Led Zeppelin IV: Facts, Legends And Mysteries About Zep's Biggest Seller

By | November 7, 2020

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The enigmatic cover painting. Source: Amazon

Led Zeppelin IV is famous not only for "Stairway to Heaven," "Rock and Roll," "Black Dog," and other Zeppelin classics, as well as its lore and trivia. No other band has been able to establish and maintain a mystique quite like Led Zeppelin. By 1971 the four members of the group, Robert Plant, Jimmy Page, John Paul Jones, and John Bonham were superstars, but they wanted more than popularity, they wanted to be rock gods. Led Zeppelin IV (officially untitled, and also known as Runes and Zoso), produced by Page and recorded in the country house Headley Grange, is a cryptic puzzle featuring runes rather than the names of the band members, and songs based on the writing of J.R.R. Tolkien and Scottish history. There's magic buried inside Led Zeppelin IV, and we're going to get to the bottom of it.

Headley Grange provided a respite for the group after a disappointing start to the decade

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source: happy mag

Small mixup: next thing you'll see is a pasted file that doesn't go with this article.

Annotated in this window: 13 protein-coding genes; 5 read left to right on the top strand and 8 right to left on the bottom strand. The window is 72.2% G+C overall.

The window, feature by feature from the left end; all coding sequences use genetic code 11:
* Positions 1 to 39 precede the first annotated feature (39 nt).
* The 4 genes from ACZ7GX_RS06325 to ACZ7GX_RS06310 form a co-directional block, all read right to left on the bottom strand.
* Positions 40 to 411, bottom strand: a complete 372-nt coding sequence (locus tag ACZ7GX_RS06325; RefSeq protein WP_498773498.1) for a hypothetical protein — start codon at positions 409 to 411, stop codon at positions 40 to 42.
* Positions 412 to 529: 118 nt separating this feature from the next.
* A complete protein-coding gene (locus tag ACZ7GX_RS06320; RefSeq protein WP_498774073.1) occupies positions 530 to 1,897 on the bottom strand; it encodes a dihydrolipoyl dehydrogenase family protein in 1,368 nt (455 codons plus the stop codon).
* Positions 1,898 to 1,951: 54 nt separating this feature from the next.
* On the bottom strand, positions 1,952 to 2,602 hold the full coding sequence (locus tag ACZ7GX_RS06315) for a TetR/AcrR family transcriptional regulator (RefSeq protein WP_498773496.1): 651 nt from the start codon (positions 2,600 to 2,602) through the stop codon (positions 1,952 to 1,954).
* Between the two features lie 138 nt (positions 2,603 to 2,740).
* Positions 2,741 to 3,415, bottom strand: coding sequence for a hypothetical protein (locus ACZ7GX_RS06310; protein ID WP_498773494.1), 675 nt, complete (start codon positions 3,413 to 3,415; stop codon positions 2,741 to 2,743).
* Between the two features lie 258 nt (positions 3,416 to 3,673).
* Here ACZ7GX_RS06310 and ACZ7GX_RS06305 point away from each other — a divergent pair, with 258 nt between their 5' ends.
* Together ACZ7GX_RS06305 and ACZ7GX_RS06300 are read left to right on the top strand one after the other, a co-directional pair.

When Zep released Led Zeppelin III in October 1970 they faced backlash from critics even though it contains some of the band's most beloved tracks (among them "Tangerine" and "Immigrant Song"), and rather than tour the album into the ground they started recording its followup. After a writing session at the country house Bron-Yr-Aur they decamped to Basing Street Studios in London in December 1970.

The atmosphere at Basing Street was stifling, and not at all what they were looking for so they moved to Headley Grange with the Rolling Stones Mobile Studio in tow, along with Andy Johns and Ian Stewart to engineer. Jimmy Page explained the change of scenery as necessary as normal recording studios were too stifling:

We needed the sort of facilities where we could have a cup of tea and wander around the garden and go in and do what we had to do.